From then on, Katz attended meetings, stayed sober, and after two years of transitional housing, got her first job at Hooper Detox where she re-united with a recovering Wedge. As a volunteer spokeswoman for a “drug-free workplace,” Katz became publicly involved in breaking the stigma of addiction for herself and others.
After “using” for 35 years, Wedge spent her last 14 months of prison in a drug program. At first she rejected the steps to recovery, just wanting to be free from prison, but her attitude finally changed. She took the only job she could get –scrubbing prison floors. With treatment, her self-esteem rose as she worked her way up and out.
Once sober, Wedge struggled with finding a place to live, “Nobody wants to rent to you if you have a record and any credit you have is bad,” she said. Nearly 20 apartments denied her before she found one empathetic landlord.
Wedge told him, “If you rent to me, I will be the best tenant you will ever have,” and for seven years, she was. She became certified as a drug and alcohol counselor and soon could afford her own house. Now, she is a mentor for HARRP, a recovery program that provides transitional services to men and women coming out of prison.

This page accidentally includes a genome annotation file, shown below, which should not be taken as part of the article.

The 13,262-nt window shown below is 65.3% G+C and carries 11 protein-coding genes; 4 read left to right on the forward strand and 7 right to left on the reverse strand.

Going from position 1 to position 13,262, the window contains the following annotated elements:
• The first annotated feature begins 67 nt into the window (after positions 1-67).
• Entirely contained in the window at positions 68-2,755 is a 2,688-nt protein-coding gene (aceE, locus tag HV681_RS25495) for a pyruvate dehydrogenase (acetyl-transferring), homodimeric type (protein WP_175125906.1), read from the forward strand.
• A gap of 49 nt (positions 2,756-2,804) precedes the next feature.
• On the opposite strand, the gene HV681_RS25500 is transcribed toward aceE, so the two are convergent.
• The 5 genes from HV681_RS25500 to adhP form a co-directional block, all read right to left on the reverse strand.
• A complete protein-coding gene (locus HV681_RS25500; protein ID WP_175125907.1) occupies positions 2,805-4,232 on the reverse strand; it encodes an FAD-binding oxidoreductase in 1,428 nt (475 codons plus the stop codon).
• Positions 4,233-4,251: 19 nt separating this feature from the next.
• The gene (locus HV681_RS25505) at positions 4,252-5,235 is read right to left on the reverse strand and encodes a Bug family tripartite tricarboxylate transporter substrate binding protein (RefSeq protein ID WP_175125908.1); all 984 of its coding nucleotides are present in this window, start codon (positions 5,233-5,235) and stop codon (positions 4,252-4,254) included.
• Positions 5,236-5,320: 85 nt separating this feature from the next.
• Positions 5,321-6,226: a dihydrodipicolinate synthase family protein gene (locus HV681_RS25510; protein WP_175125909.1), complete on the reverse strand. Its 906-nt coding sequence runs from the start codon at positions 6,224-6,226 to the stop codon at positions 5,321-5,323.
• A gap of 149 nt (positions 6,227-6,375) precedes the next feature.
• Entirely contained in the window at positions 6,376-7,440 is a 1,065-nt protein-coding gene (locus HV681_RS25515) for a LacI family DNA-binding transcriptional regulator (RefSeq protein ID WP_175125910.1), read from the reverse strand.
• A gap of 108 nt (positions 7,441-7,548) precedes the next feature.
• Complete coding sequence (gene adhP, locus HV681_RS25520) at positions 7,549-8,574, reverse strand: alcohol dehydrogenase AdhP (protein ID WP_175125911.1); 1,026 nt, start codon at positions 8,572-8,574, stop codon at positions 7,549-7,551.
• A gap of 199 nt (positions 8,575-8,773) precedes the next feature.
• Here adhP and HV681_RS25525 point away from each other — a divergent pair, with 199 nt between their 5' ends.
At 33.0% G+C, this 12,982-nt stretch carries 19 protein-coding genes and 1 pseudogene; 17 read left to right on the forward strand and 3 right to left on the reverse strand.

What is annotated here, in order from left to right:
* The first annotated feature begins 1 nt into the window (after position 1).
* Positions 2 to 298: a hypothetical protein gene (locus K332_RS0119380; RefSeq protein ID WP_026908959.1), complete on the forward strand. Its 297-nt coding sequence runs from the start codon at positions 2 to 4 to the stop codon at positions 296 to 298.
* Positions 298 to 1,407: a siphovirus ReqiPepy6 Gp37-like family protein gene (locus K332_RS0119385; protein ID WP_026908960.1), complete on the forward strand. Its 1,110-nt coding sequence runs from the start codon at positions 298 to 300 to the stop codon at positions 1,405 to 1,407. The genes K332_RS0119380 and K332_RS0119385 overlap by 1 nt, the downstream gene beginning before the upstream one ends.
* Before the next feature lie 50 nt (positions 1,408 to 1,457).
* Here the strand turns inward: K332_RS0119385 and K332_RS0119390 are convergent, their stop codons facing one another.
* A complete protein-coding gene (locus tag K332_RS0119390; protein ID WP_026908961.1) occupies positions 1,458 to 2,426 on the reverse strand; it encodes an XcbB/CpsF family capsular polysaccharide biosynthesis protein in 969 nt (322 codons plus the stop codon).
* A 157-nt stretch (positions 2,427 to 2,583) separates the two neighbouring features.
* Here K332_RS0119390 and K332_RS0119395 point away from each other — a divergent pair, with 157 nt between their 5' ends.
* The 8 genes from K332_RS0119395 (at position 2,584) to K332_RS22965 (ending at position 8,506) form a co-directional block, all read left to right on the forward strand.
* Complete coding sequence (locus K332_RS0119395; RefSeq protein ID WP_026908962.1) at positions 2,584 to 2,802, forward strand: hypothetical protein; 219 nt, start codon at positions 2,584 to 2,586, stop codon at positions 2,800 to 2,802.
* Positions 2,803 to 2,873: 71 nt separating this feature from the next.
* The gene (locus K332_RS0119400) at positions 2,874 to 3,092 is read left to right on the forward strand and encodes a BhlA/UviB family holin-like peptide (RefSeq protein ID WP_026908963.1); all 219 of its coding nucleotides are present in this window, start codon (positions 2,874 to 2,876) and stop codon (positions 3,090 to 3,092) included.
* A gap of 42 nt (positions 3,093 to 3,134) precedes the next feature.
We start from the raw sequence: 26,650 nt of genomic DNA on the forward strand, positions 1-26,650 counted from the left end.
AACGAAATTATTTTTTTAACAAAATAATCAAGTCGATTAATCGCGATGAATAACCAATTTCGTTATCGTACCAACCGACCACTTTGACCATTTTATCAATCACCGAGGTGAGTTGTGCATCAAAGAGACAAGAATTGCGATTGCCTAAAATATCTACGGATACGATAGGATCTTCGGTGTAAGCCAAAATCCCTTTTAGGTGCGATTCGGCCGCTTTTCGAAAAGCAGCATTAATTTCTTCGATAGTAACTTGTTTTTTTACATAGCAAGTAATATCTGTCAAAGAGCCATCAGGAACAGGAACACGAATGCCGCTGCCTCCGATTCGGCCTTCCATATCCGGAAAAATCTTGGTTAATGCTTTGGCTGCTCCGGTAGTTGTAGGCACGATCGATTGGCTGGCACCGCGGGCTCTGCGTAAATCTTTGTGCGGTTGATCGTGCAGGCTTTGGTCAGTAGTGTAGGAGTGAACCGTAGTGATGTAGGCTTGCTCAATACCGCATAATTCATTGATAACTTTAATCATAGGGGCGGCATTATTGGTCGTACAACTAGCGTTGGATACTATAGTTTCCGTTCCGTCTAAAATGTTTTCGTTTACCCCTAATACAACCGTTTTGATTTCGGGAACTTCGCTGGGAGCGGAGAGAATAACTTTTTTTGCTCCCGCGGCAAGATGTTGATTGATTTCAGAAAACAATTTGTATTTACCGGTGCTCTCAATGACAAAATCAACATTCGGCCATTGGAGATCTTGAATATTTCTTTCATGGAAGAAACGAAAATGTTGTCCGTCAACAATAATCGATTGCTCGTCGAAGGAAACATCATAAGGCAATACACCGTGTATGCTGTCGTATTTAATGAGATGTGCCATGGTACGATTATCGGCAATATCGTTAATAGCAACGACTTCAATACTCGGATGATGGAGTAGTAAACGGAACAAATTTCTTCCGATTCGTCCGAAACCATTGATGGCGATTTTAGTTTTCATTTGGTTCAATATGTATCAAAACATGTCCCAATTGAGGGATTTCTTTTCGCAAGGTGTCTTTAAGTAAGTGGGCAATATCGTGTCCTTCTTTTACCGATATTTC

In 2001, Katz and Wedge decided they would stand on top of the Burnside Bridge at daybreak to celebrate that they were no longer under the bridge in their addictions, but on top of the bridge to celebrate their recovery.
Marking a tradition for years to come, Patty Katz and Louise Wedge held the first Hands Across the Bridge celebration on the I-5 bridge in 2002 with about 200 people in attendance while the following year’s event grew to include 500 people.
Today, Katz works as the Program Director for Beyond Barriers, and along with other volunteers, mostly recovering addicts wanting to build leadership skills. She helps organize the Hands Across the Bridge event year after year.
Katz says the biggest prize of the event is watching former addicts do things they’ve never done before; evolving from a volunteer the first year to a mentor the next, and finally, to a leader in the recovering community.
“I am just so proud to hear them bear their souls to the community,” she said, “Sharing stories helps break the stigma of addiction and puts a face and voice to recovery.” This year’s theme is Recovery benefits everyone.
At the event on Monday, attendees will hear from Washington’s Clark County Commissioner Mark Bolt and State Sen. Craig Pridemore, and from Multnomah County Commissioner Judy Shiprack, State Rep. Michael Dembrow, and State Rep. Lew Frederick.
Ivette Torres of SAMHSA (Substance Abuse Mental Health Services Association) and Rhode Island’s Steve Gumbley of Faces and Voices of Recovery will also speak at the event.
The Hands Across the Bridge Project is sponsored by Partnership for Safety and Justice, Central City Concern, Samhsa, ATTC, A&E, Lifeline Connections, and others.